Nancy spent a lot of the last month on the inter-tubes buying airline tickets to Toulouse, as well as arranging accommodations for when we have to vacate our house in Leran, and also making arrangements for our Mexican trip such as ferry rides and overnight accommodations. I can barely remember how it was done before the internet? As I recall, there were two ways we dealt with it. One was the travel agent, a phenomenon that seems to be disappearing into oblivion now, almost as rare as a dial telephone. And two, we would just wing it. Instead of doing research and making reservations on the internet.....we'd just show up at the ticket counter of the ferry boat, bus terminal, train station or hotel and haul out the traveller's cheques (another travel staple that has all but disappeared).
As soon as those travel arrangements were made, we could tell our family and other potential guests when they could come visit. As of today, we are very excited to have my youngest sister Amy and her family arriving in July, sandwiched in between two trips we'll make to Spain. The two trips to Spain are necessitated by our house trades that we made for Mexico. The first trip is to the southern coast near Granada and the second is a brief visit to Barcelona.
We should arrive in Leran on May 17 and go home on August 17, using up the 90 days the French government allows U.S. nationals to visit their country. We tossed around the idea of staying in France for four or five months. However, to be legal, we'd have to get an extended stay visa ($150 each) by making a personal appearance at the French Consulate in Los Angeles, and then once in France, informing the proper authorities and then getting a medical examination, a complete physical to the tune of 300 Euro each. Coupled with the expense of the trip to LA, we decided to forgo additional time in France.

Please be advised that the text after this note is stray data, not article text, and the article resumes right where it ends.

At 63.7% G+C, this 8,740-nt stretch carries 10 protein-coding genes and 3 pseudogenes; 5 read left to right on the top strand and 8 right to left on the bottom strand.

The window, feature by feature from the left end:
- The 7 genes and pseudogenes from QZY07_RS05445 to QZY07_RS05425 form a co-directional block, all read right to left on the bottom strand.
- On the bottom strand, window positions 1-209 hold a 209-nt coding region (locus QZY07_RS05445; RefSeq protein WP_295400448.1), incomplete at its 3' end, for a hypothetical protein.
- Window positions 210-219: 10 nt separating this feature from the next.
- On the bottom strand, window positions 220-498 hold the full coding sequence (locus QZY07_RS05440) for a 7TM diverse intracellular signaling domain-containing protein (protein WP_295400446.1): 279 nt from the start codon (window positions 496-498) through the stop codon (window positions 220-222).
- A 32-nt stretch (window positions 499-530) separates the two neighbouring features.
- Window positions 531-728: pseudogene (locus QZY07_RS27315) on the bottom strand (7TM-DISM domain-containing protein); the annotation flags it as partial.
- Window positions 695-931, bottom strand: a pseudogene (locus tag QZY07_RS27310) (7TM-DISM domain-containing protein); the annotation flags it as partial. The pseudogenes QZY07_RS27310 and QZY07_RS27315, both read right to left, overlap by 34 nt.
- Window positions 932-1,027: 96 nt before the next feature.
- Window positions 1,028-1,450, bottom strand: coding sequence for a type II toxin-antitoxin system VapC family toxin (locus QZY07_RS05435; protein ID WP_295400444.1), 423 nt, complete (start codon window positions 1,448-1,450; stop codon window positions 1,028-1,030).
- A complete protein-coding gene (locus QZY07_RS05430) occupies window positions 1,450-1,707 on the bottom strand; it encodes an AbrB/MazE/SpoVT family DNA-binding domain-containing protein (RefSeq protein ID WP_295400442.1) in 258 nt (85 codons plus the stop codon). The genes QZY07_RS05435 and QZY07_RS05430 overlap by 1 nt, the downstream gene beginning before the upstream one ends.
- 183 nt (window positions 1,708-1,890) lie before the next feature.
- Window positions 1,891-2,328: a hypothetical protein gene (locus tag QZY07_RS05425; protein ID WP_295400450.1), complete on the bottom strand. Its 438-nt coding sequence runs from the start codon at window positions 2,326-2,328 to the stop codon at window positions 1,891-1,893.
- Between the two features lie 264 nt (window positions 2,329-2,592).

While in the midst of the confusion and turmoil of all these plans, we made a very sad error. We made our airline reservations through British Airways, and we learned too late they do not transport dogs in June, July and August through the Denver airport due to the danger of high heat in the cargo space. Sadly, that meant Fergus would have to stay home this summer. Nancy and I are very worked up at the thought of the three month separation. But, he'll stay with sister Amy (and with sister Peggy while Amy travels) and he couldn't be in better hands. He'll be well taken care of but we'll miss him, and if you have animals, you know how we will be suffering.